EDP Sciences
Free Access
Volume 410, Number 2, November I 2003
Page(s) 623 - 637
Section Formation, structure and evolution of stars
DOI https://doi.org/10.1051/0004-6361:20031211

A&A 410, 623-637 (2003)
DOI: 10.1051/0004-6361:20031211

Testing the "strong" PAHs hypothesis

I. Profile invariance of electronic transitions of interstellar PAH cations
G. Malloci1, 2, G. Mulas1 and P. Benvenuti2, 3

1  INAF - Osservatorio Astronomico di Cagliari - AstroChemistry Group, Strada n. 54, Loc. Poggio dei Pini, 09012 Capoterra (CA), Italy
2  Dipartimento di Fisica, Università degli Studi di Cagliari, S.P. Monserrato-Sestu Km 0.7, 09042 Cagliari, Italy
3  Space Telescope-European Coordinating Facility, ESA, Karl-Schwarzschild-Strasse 2, 85748 Garching bei Munchen, Germany

(Received 15 April 2003 / Accepted 5 August 2003 )

The so-called "strong" Polycyclic Aromatic Hydrocarbons (PAHs) hypothesis postulates that isolated PAHs, which are thought to be the carriers of the Unidentified Infrared Bands, ought to be also responsible for a large number of Diffuse Interstellar Bands (DIBs). In this framework, the spectral profile of such DIBs should be due to unresolved rotational structure of vibronic absorption bands, the rotation of the molecule being by and large governed by the interaction with the interstellar radiation field. In this paper we quantitatively test the above hypothesis against the observational constraint of DIBs profile invariance, by using Monte-Carlo methods to model the photophysics of a prototypical interstellar PAH, namely the ovalene cation (C 32H 14+). Our results show that the predicted rotational band profiles are remarkably insensitive to both the ambient conditions and the assumed values of some poorly known parameters. The present model therefore offers a quantitative link between any given PAH and the observed DIB profiles, providing a valuable tool for molecular identification.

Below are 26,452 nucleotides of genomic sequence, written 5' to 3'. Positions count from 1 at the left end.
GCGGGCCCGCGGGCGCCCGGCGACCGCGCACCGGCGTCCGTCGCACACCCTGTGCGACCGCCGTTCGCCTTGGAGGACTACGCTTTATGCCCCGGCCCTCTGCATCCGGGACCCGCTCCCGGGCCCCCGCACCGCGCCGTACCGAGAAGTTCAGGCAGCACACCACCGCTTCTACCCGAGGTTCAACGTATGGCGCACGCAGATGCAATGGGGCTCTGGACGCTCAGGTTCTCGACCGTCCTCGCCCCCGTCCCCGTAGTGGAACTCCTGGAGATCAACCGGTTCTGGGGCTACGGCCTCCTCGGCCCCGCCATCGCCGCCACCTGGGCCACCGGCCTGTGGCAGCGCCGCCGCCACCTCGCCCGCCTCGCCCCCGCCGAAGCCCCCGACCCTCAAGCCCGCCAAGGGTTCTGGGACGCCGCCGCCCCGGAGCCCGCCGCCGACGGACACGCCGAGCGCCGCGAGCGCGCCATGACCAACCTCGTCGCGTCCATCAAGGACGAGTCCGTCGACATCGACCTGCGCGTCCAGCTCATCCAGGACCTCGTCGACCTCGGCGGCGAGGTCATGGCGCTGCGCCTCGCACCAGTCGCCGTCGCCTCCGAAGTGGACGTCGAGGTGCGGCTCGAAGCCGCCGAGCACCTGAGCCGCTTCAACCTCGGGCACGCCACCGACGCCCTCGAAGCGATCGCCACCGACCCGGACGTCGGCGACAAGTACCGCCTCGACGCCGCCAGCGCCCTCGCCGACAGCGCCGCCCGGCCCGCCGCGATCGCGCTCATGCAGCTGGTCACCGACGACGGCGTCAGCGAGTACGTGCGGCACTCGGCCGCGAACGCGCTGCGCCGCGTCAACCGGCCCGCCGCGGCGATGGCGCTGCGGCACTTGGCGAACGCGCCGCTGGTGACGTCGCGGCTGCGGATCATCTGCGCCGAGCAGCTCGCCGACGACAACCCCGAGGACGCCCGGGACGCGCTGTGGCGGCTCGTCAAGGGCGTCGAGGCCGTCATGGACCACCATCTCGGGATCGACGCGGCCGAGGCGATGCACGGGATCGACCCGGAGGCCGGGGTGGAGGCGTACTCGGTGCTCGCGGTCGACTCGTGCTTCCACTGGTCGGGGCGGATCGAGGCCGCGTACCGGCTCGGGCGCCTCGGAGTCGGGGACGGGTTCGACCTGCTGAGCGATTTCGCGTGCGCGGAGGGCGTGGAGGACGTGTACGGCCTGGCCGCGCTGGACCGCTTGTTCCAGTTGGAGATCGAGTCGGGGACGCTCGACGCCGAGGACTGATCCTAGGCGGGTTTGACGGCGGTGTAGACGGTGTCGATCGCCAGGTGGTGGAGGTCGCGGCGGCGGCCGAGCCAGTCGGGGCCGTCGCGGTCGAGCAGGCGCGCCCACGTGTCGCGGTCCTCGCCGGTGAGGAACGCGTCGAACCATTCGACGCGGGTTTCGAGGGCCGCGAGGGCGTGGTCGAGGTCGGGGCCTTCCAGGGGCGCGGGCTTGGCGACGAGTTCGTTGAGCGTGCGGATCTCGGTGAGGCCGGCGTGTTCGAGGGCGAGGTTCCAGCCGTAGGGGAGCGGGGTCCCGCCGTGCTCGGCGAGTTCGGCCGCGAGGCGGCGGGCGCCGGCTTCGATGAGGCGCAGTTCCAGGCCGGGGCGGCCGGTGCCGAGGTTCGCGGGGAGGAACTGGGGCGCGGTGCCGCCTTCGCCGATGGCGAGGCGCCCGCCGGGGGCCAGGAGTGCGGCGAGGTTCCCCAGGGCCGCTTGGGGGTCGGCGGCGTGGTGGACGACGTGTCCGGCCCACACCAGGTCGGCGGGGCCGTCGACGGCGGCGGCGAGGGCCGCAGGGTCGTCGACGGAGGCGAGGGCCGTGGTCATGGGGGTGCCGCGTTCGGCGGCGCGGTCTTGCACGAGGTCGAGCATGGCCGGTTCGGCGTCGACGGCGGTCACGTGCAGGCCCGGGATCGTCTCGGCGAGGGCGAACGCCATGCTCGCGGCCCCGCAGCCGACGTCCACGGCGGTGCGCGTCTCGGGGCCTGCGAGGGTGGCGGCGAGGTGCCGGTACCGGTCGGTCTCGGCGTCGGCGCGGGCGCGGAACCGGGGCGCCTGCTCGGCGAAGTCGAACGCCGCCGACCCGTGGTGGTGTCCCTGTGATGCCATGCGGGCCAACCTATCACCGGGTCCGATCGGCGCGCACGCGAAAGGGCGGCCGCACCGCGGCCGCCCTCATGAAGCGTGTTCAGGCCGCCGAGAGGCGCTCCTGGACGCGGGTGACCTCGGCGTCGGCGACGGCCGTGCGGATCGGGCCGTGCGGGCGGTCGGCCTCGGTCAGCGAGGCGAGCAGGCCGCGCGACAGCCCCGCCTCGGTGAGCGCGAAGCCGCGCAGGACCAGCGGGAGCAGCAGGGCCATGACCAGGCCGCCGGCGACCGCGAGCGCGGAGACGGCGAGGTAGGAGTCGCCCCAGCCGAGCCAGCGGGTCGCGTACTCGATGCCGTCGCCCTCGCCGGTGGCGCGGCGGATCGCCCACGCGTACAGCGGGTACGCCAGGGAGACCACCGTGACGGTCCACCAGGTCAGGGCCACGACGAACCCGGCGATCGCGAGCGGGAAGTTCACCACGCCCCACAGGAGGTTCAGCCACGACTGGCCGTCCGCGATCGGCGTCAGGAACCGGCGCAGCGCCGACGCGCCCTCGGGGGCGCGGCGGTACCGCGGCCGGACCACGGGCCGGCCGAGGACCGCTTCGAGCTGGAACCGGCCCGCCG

Key words: astrochemistry -- line: identification -- line: profiles -- molecular processes -- ISM: lines and bands -- ISM: molecules

Offprint request: G. Malloci, gmalloci@ca.astro.it

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